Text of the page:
“I was sitting in bed, just watching it and my jaw dropped, I was like, ‘Oh my God, I can’t imagine the stress that they are under right now. At that point, I knew that I definitely had to somehow contribute to our medical heroes.”

Small, local businesses in Los Angeles were among the hardest hit by the COVID-19 shutdown. Many were forced to close permanently and other were on life support and deeply cut back on employees to survive.

To help local restaurant owners, Joseph-Day created and hosts Dine-N-Bash, a web-based video series with episodes shown on YouTube. The series gives valuable recognition to local, small food entrepreneurs and restaurateurs ( many minority owned) and their impacts on local life.

“I started Dine-N-Bash,” Joseph-Day said, “during the beginning of the COVID-19 pandemic, when all local restaurants were shut down and employees were out of work. I wanted to highlight the people behind these amazing businesses and their unique stories. I felt like by doing this, this breaks down a barrier between the owner and customers allowing them to relate and empathize with one another.”

Committed to creating change

The Players Coalition is a group of 1,400 professional athletes, coaches, and owners across all sports leagues working to improve social justice and racial equality in the United States. Sebastian Joseph-Day is an active member, using his college degree in Media Studies and Journalism to write thought-provoking articles, engage the public, and represent the the group. As an envoy for the Players Coalition, Joseph-Day has presented $88,000 in checks to LA schools and held round table discussions on income and education inequality.

Joseph-Day and his teammates Michael Brockers, Andrew Whitworth and Johnny Hekker pooled their resources together to raise $750,000. The money was dispersed to 25 LA non-profit charities that help the poor, support social justice, and fight for equality.

Getting ready for Super Bowl LVI

While in preparation for his role on the NFL’s biggest stage for Super Bowl LVI, the Rams nose tackle is taking the time to enjoy the moment and reflect on the joys that his on-field exploits, as well his community advocacy have bestowed on him.

“As I prepare for the Super Bowl,” he said, “I am just elated. I feel blessed beyond measure, two Super Bowl appearances in four seasons is an insanely tough task. Credit goes out to the coaches, teammates, support staff and ownership for letting us all get there again.

“Recently, I answered Christmas wishes from 69 children from a local non-profit based in South Central Los Angeles, ‘A Place Called Home.’ Reading their letters to me really touched my heart … knowing that I was providing some sort of happiness to kids during the holidays definitely brought a smile to my face.”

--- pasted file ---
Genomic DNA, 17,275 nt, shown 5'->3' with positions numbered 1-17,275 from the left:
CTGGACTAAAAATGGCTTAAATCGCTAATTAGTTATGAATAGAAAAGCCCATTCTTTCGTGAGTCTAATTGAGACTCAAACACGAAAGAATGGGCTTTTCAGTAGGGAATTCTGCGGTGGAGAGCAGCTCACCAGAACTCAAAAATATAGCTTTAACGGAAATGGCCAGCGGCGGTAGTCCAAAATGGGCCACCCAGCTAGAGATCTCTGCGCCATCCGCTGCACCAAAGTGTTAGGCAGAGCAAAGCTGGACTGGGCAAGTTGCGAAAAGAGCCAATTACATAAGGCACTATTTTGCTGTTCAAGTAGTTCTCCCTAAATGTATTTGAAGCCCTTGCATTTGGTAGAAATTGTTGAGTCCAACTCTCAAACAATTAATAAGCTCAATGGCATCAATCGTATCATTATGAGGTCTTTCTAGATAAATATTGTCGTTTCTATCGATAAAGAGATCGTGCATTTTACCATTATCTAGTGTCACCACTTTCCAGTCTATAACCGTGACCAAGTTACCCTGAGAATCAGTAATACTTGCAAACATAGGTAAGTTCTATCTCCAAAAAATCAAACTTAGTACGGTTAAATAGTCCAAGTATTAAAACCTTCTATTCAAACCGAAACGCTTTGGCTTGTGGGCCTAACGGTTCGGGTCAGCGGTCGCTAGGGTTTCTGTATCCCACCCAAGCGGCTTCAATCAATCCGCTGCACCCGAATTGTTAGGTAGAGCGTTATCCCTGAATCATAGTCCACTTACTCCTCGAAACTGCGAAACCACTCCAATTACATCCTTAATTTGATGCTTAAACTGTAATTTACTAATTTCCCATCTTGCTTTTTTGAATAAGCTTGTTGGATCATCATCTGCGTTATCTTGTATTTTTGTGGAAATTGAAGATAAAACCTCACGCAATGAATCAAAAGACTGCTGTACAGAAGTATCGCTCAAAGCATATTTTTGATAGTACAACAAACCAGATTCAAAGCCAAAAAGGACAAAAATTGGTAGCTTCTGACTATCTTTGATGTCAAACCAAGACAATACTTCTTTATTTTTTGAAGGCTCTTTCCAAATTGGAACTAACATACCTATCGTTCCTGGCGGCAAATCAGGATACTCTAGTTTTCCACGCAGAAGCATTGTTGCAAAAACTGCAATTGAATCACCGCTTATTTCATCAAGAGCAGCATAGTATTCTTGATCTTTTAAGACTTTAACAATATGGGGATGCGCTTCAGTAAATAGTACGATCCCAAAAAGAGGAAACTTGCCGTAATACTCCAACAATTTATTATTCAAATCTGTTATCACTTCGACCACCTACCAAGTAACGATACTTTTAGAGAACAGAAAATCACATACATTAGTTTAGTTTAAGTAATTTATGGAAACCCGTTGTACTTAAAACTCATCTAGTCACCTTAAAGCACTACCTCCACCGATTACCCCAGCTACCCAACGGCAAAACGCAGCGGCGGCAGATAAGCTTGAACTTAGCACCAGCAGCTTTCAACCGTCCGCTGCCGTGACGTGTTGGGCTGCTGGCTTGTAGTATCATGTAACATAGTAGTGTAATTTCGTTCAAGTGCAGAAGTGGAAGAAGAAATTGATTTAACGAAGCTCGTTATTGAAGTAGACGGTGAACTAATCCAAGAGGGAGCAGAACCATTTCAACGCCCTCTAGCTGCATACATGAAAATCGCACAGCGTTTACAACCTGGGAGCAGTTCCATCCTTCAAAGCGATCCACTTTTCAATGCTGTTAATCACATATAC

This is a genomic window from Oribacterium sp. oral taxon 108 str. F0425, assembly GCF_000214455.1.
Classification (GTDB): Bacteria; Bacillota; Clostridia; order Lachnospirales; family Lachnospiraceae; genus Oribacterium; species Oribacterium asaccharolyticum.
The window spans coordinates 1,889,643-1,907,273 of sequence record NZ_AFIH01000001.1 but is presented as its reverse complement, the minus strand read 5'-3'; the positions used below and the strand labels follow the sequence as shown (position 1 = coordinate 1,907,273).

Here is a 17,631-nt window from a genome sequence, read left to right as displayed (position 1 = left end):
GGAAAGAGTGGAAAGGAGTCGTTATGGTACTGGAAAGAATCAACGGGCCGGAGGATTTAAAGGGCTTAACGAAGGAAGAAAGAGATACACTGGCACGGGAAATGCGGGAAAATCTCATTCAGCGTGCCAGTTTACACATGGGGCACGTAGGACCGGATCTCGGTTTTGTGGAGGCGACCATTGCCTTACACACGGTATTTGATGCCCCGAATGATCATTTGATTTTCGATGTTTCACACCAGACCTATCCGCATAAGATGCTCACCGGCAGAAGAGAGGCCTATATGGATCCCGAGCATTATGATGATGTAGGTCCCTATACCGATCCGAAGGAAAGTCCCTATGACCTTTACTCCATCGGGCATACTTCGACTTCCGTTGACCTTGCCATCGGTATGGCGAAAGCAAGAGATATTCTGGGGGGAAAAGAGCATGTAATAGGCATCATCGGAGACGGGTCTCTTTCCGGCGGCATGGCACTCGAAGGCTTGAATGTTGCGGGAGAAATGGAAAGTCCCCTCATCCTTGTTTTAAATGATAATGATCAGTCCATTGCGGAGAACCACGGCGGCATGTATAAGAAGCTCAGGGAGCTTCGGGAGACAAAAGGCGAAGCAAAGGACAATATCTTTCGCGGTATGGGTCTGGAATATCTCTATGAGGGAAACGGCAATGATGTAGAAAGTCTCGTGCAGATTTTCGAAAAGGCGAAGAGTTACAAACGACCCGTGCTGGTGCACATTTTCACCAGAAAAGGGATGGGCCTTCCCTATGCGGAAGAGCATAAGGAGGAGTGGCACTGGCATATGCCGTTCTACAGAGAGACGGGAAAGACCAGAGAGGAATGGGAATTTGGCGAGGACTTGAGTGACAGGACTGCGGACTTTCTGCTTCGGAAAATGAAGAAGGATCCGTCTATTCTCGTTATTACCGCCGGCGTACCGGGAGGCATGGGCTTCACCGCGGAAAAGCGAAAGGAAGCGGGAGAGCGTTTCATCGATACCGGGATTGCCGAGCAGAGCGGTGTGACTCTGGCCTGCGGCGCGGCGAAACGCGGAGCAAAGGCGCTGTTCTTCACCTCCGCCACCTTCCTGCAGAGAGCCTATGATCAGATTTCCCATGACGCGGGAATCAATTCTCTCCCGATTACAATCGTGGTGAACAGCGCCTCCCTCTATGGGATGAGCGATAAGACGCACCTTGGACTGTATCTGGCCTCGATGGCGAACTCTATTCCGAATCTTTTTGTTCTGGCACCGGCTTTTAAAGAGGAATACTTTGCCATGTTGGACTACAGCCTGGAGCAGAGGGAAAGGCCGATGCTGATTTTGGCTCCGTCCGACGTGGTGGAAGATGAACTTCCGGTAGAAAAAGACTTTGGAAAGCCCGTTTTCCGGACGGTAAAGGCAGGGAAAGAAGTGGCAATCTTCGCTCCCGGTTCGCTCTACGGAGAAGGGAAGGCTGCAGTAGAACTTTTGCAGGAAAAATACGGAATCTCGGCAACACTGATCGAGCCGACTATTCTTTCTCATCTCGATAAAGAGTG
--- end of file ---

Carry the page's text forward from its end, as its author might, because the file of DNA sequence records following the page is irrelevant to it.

On his first trip to the Super Bowl, Joseph-Day paid homage to his Pennsylvania roots by partnering with a local restaurant, the Yard of Ale on Main Street in Stroudsburg, to create “The Bash Burger.” The meaty menu item was such a hit that it was added to the restaurant’s regular menu and $4 of each burger sold on Sundays went to the Monroe County (PA) Meals on Wheels program.

How everyone can help

Even with all the efforts and good work done by Joseph-Day and the Rams, much work needs to be done to advocate for people struggling to cope with problems beyond their control. He urges fans to get involved in their own neighborhoods and become a catalyst for positive change.

According to SJD, “Easy ways for everyone to help is to donate perishable goods to local food shelters like St. Joseph’s Center in Venice, California. Also by donating school supplies such as books, book bags, pencils, laptops, calculators etc. to struggling low-income communities so that those students can have an equal playing field in their education to become successful. Lastly, you should visit your favorite local restaurants to support them in keeping afloat during this ongoing pandemic.”

Future in Los Angeles

Unrestricted free agency looms for Joseph-Day after Super Bowl LVI. A combination of his on-field production value and the Rams’ lack of available cash for re-signing their many free agents may precipitate his departure. If Joseph-Day were to leave, both the team and the community he serves so well will be at a loss. He is the quintessential example of the new LA Rams’ regime. Molly Higgins, Rams Vice-President of Community Affairs and Engagement perhaps said it best:

“Since joining the Rams, Sebastian has consistently demonstrated a unique passion and commitment to community service ... Sebastian represents the best of the LA Rams and always epitomizes our ‘We Not Me’ culture through his incredible compassion and love for humanity.”

In a big city, in a game of big men, and on the NFL’s biggest stage, Sebastian Joseph-Day stands out as a larger-than-life character.